At the start of July 2013 I got some really exciting news: I had been successful during tryouts and was now part of Team Portugal Roller Derby who were going to take part in the 2014 Blood and Thunder Roller Derby World Cup! I immediately started planning the months ahead, pencilling in our training sessions and other important dates, setting milestones for my on and off skates training and just trying to figure out how to be the best athletic version of myself I could be. I was officially in training for something big and there was a lot of work ahead…little did I know how much…
By March 2014 I was already feeling quite on form: running, weights, plyo and as much derby as I could fit in seemed to be doing the trick! Our A team had a great match coming up that month against the formidable Paris Rollergirls; I could not wait to play. Game day arrived and although it was tough, I felt like I was having a great game. But during the second half of the bout in a very uneventful moment on corner 3, I lost my footing; I heard a snap and hit the deck. I paused for a second and tried to get up…I soon realised I couldn’t, and then the pain hit me. I screamed – loud – so loud the announcers turned up the music as my swearing was scaring the children…I was not only in pain, I was seeing all my hopes of making it to the world cup in December disappear. I was angry and devastated.
I was actually lucky to get injured during a game; we always have great medical staff at our events and I had first response then and there. Some of my teammates who’d injured themselves at training had to wait for a much longer time to get medical attention. My friend and physio Gael Barnes (aka “Phizzical Terrorist“) was on duty and I knew I was in good hands. After removing the skate, she whipped out this magical rolled up brace. Once that was fitted, the pain subsided, and I was ready to be moved and shipped to the hospital.
I had broken my fibula on my left leg very near my ankle. It was a straightforward break, no displacement and no operation required; initial estimated healing time was 6 weeks, so things were looking up! I suddenly needed to know exactly what was happening next so I could figure out how to deal with my injury.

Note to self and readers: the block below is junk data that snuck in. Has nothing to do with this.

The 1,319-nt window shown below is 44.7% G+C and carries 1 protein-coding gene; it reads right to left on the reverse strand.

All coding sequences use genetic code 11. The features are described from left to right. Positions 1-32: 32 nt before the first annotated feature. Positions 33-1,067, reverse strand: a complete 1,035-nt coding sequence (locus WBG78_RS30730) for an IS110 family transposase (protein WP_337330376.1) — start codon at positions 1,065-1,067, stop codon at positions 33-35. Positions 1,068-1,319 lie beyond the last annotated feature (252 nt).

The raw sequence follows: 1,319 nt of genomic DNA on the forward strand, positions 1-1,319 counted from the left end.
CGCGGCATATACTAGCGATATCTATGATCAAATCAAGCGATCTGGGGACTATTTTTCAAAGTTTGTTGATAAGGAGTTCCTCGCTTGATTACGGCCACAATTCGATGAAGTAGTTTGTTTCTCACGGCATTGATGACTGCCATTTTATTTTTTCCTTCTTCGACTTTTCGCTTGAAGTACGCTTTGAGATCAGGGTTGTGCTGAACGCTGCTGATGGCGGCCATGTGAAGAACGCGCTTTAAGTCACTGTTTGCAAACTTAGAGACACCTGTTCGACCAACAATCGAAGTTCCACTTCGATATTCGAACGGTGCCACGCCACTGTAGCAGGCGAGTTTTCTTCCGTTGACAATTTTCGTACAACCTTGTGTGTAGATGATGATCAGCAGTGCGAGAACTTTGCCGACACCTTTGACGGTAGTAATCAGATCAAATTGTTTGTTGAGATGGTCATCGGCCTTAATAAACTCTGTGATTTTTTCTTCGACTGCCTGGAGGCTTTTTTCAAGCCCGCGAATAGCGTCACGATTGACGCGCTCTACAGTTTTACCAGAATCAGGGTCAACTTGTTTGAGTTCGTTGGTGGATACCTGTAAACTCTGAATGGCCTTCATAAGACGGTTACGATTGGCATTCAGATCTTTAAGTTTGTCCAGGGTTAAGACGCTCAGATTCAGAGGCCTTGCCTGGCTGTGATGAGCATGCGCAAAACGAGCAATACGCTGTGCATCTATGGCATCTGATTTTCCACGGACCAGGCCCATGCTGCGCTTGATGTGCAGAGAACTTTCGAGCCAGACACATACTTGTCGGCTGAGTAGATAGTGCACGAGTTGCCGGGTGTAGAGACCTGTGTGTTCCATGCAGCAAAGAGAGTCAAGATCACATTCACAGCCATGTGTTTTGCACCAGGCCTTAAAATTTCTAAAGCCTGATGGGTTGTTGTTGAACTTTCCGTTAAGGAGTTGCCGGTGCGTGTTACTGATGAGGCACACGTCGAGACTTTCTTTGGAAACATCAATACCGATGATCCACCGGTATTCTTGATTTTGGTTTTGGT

A million questions were running through my brain: how do I sleep with my foot above my heart so I won’t die with a blood clot? Why is this cast so heavy? When can I shower, how will I shower? That dude has a walking boot, when will I get one? Why do I feel so tired?? What about work, how will I get there? How do I use crutches?
Information didn’t take too long to arrive. The NHS got in touch very swiftly for my follow up appointment where I would get a new, lighter cast. Friends offered helpful advice about past injuries and recovery times, and came to visit bearing gifts to help aid my recovery (shower enabling covers and toe cosies!) and cakes and flowers to just cheer me up :). I was so lucky to have a great support network, an understanding boss and an amazing boyfriend who helped me do everything from making cups of tea to showering, and who transformed my cast into a work of art that was turning heads at the hospital.
Although the initial healing time seemed short, in reality it would be 3 months before I could exercise properly or skate again:
- 4 weeks in a cast and on crutches non-weight-bearing: this means you can’t put your foot down, walking is a pain and showering is now an event that has to be booked.
- 6 weeks in a walking boot: getting around is a lot easier (even if buses suck), and I now had shower freedom.
- 6 weeks out of the boot, at the end of which I would be fully healed and could return to all normal activity. Highlight: I could wear 2 shoes and ride my bike!
During this time I threw myself into all things derby that didn’t involve skates to stay in the loop. I kept coaching, going to meetings, running rules sessions with our rookies, organising league bootcamps with guest coaches, researching footage, taking notes…This kept me sane; it’s not for everyone, but it definitely worked for me.